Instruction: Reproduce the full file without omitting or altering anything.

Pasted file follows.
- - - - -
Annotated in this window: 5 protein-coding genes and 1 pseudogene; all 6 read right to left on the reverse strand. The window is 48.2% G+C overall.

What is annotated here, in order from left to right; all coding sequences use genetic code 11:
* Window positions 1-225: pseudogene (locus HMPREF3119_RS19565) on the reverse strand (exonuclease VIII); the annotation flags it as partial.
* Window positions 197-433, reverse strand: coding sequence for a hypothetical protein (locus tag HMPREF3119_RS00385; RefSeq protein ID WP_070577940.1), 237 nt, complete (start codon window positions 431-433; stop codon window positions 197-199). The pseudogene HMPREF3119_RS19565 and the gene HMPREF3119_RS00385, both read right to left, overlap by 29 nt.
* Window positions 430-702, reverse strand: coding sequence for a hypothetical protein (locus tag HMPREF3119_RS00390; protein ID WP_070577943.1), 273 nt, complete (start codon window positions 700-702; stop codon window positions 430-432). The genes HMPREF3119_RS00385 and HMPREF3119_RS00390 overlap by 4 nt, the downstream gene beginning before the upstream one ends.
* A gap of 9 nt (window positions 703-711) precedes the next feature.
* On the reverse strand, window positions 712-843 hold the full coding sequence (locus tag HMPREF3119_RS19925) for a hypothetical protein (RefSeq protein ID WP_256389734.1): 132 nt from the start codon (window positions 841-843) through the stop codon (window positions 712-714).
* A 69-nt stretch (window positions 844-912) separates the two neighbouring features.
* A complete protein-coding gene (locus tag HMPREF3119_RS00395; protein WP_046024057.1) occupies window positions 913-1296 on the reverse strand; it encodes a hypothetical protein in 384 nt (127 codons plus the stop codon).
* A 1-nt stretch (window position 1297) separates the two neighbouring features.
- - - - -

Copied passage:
Annotated in this window: 5 protein-coding genes and 1 pseudogene; all 6 read right to left on the reverse strand. The window is 48.2% G+C overall.

What is annotated here, in order from left to right; all coding sequences use genetic code 11:
* Window positions 1-225: pseudogene (locus HMPREF3119_RS19565) on the reverse strand (exonuclease VIII); the annotation flags it as partial.
* Window positions 197-433, reverse strand: coding sequence for a hypothetical protein (locus tag HMPREF3119_RS00385; RefSeq protein ID WP_070577940.1), 237 nt, complete (start codon window positions 431-433; stop codon window positions 197-199). The pseudogene HMPREF3119_RS19565 and the gene HMPREF3119_RS00385, both read right to left, overlap by 29 nt.
* Window positions 430-702, reverse strand: coding sequence for a hypothetical protein (locus tag HMPREF3119_RS00390; protein ID WP_070577943.1), 273 nt, complete (start codon window positions 700-702; stop codon window positions 430-432). The genes HMPREF3119_RS00385 and HMPREF3119_RS00390 overlap by 4 nt, the downstream gene beginning before the upstream one ends.
* A gap of 9 nt (window positions 703-711) precedes the next feature.
* On the reverse strand, window positions 712-843 hold the full coding sequence (locus tag HMPREF3119_RS19925) for a hypothetical protein (RefSeq protein ID WP_256389734.1): 132 nt from the start codon (window positions 841-843) through the stop codon (window positions 712-714).
* A 69-nt stretch (window positions 844-912) separates the two neighbouring features.
* A complete protein-coding gene (locus tag HMPREF3119_RS00395; protein WP_046024057.1) occupies window positions 913-1296 on the reverse strand; it encodes a hypothetical protein in 384 nt (127 codons plus the stop codon).
* A 1-nt stretch (window position 1297) separates the two neighbouring features.